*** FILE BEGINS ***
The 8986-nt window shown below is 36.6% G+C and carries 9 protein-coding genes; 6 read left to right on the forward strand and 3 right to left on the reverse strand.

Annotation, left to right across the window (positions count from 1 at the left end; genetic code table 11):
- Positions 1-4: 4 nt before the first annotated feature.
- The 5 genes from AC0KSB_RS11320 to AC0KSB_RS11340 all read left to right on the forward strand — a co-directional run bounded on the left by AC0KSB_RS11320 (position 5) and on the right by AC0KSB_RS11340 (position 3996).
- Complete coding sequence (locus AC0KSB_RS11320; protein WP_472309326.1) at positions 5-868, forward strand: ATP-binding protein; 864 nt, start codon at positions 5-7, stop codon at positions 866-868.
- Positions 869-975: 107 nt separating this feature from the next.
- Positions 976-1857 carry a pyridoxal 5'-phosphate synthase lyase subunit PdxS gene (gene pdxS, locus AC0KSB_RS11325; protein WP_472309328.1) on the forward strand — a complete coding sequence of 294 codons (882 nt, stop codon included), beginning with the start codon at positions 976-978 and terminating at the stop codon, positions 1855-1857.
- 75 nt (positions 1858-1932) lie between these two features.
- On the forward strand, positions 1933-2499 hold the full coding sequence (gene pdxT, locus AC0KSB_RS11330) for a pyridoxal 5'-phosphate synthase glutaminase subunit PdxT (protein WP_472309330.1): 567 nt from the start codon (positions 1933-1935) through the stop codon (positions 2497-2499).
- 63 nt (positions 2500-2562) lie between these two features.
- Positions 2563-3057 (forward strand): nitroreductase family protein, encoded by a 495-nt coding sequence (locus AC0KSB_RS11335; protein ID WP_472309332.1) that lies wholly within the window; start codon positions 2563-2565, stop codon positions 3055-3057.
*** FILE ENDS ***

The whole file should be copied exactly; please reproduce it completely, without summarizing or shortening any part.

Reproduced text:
The 8986-nt window shown below is 36.6% G+C and carries 9 protein-coding genes; 6 read left to right on the forward strand and 3 right to left on the reverse strand.

Annotation, left to right across the window (positions count from 1 at the left end; genetic code table 11):
- Positions 1-4: 4 nt before the first annotated feature.
- The 5 genes from AC0KSB_RS11320 to AC0KSB_RS11340 all read left to right on the forward strand — a co-directional run bounded on the left by AC0KSB_RS11320 (position 5) and on the right by AC0KSB_RS11340 (position 3996).
- Complete coding sequence (locus AC0KSB_RS11320; protein WP_472309326.1) at positions 5-868, forward strand: ATP-binding protein; 864 nt, start codon at positions 5-7, stop codon at positions 866-868.
- Positions 869-975: 107 nt separating this feature from the next.
- Positions 976-1857 carry a pyridoxal 5'-phosphate synthase lyase subunit PdxS gene (gene pdxS, locus AC0KSB_RS11325; protein WP_472309328.1) on the forward strand — a complete coding sequence of 294 codons (882 nt, stop codon included), beginning with the start codon at positions 976-978 and terminating at the stop codon, positions 1855-1857.
- 75 nt (positions 1858-1932) lie between these two features.
- On the forward strand, positions 1933-2499 hold the full coding sequence (gene pdxT, locus AC0KSB_RS11330) for a pyridoxal 5'-phosphate synthase glutaminase subunit PdxT (protein WP_472309330.1): 567 nt from the start codon (positions 1933-1935) through the stop codon (positions 2497-2499).
- 63 nt (positions 2500-2562) lie between these two features.
- Positions 2563-3057 (forward strand): nitroreductase family protein, encoded by a 495-nt coding sequence (locus AC0KSB_RS11335; protein ID WP_472309332.1) that lies wholly within the window; start codon positions 2563-2565, stop codon positions 3055-3057.